World-Wide Reactor Information
There are three (3) excellent sources of information about reactors around the world:
INSC World Imagemaps
The imagemap and links below the map link to country maps and very limited information about specific reactors. You can select a specific point where a reactor is located or continents or major portions of continents.
This site is currently unavailable.
World Association of Nuclear Operators (WANO)
The WANO website provides:
International Atomic Energy Agency (IAEA)
The International Atomic Energy Agency Power Reactor Information Service has the following information available from its homepage:
In addition, you can select a country and find the reactors located in the country with address, phone number, net and gross generating capacity, startup date, owner, operator, operating experience history
Energy Information Administration
The Energy Information Administration has produced a number of very useful reports covering US and international total and nuclear energy use.
Nuclear Energy Institute (NEI)
Use NEI's U.S. Nuclear Plants State-by-State Interactive Map to find what reactors are located near you and how these contribute to the state's electrical grid.
Nuclear Regulatory Commission (NRC)
See the US reactors page to use the NEI imagemap or to obtain more extensive information about US reactors.
International Energy Agency (IEA)
The International Energy Agency, based in Paris, is an autonomous agency linked with the Organisation for Economic Co-operation and Development (OECD). The IEA is the energy forum for 26 IEA Member countries, the governments of which are committed to taking joint measures to meet oil supply emergencies. IEA members share energy information, coordinate energy policies and cooperate in the development of rational energy programmes.
The stated IEA objectives are to: (1) maintain and improve systems for coping with oil supply disruptions, (2) promote rational energy policies in a global context through cooperative relations with non-Member countries, industry and international organizations, (3) operate a permanent information system on the international oil market, (4) improve the world's energy supply and demand structure by developing alternative energy sources and increasing the efficiency of energy use, and (5) assist in the integration of environmental and energy policies. IEA publishes a number of publications, some of which are free. A number of pdf files are available for download.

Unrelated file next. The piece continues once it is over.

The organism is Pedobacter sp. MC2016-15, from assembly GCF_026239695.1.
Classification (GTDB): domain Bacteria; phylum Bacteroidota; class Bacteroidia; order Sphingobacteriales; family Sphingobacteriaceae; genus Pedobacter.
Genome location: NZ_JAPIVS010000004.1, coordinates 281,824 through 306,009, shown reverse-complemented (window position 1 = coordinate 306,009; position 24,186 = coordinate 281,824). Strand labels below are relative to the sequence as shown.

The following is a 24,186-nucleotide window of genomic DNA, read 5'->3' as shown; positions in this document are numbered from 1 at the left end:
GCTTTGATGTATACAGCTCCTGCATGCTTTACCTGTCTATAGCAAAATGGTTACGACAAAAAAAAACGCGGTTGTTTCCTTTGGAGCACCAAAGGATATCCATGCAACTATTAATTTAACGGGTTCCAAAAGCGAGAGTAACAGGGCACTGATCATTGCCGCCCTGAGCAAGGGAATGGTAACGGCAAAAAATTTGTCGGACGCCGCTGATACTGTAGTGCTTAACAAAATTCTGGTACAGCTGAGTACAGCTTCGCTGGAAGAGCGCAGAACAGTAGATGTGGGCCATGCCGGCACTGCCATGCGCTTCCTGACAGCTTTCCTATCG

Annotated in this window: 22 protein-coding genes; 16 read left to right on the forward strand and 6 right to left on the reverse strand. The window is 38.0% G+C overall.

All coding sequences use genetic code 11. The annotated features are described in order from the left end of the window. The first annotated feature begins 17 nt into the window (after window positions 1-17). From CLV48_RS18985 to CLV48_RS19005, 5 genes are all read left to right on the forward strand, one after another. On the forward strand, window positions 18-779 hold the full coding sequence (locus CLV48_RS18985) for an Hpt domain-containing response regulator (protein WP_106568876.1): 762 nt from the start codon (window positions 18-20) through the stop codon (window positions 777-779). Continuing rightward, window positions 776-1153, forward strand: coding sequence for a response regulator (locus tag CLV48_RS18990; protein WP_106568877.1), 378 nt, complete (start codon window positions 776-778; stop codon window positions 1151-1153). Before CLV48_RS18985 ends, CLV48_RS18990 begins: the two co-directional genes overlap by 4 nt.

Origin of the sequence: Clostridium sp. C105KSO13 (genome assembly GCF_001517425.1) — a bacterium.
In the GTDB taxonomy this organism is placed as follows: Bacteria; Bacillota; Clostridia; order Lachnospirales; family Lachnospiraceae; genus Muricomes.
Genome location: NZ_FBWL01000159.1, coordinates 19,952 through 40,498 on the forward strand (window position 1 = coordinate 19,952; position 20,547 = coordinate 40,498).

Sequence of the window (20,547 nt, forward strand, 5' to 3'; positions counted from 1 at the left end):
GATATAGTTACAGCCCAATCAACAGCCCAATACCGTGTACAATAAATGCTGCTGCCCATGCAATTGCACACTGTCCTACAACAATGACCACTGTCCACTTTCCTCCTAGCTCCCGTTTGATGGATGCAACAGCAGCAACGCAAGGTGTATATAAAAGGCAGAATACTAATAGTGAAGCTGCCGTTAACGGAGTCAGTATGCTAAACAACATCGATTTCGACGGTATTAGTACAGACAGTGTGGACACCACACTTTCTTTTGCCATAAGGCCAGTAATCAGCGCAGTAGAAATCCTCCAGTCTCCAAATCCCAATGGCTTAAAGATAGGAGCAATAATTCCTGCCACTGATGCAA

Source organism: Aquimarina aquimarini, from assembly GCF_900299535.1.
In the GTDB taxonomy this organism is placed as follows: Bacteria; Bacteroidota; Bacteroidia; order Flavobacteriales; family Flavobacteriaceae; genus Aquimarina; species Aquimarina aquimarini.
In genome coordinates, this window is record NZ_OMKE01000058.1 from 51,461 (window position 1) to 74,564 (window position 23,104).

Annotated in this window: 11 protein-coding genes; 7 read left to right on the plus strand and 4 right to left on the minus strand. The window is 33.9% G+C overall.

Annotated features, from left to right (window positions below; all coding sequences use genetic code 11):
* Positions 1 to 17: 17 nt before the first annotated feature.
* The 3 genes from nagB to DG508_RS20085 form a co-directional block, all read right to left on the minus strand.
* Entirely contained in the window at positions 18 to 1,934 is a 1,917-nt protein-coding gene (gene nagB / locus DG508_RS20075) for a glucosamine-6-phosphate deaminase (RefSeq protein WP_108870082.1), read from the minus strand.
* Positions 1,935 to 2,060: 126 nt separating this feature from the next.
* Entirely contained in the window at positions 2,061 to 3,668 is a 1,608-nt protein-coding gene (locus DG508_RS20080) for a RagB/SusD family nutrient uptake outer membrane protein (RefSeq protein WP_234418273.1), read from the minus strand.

Some relevant and useful IEA pages are:
Organization for Economic Cooperation and Development (OECD)
The OECD groups 30 member countries in a unique forum to discuss, develop and refine economic and social policies. They compare experiences, seek answers to common problems and work to co-ordinate domestic and international policies to help members and non-members deal with an increasingly globalised world. Their exchanges may lead to agreements to act in a formal way-- for example by establishing legally binding agreements to crack down on bribery, or codes for free flow of capital and services. The OECD is also known for 'soft law' -- non-binding instruments on difficult issues such as its Guidelines for multinational enterprises. Beyond agreements, the discussions at the OECD make for better-informed work within member countries' own governments across the broad spectrum of public policy and help clarify the impact of national policies on the international community.
The OECD is at the forefront of efforts to understand and help governments respond to new challenges such as sustainable development , electronic commerce , biotechnology and food safety . Key publications related to nuclear power can be found under Energy, Environment, and Sustainable Development.. The Nuclear Energy Agency supports OECD.
European Union (EU)
The European Union is the European federation of 25 member states (with 12 states planned for future integration into the union. The EU has the following key objectives -
The page - EU at a glance - leads to more information about the EU. The EU is standardizing the requirements for nuclear plants within the union. A good resource for finding out more about nuclear safety and plants within the EU is the search engine (e.g. type in "nuclear power").
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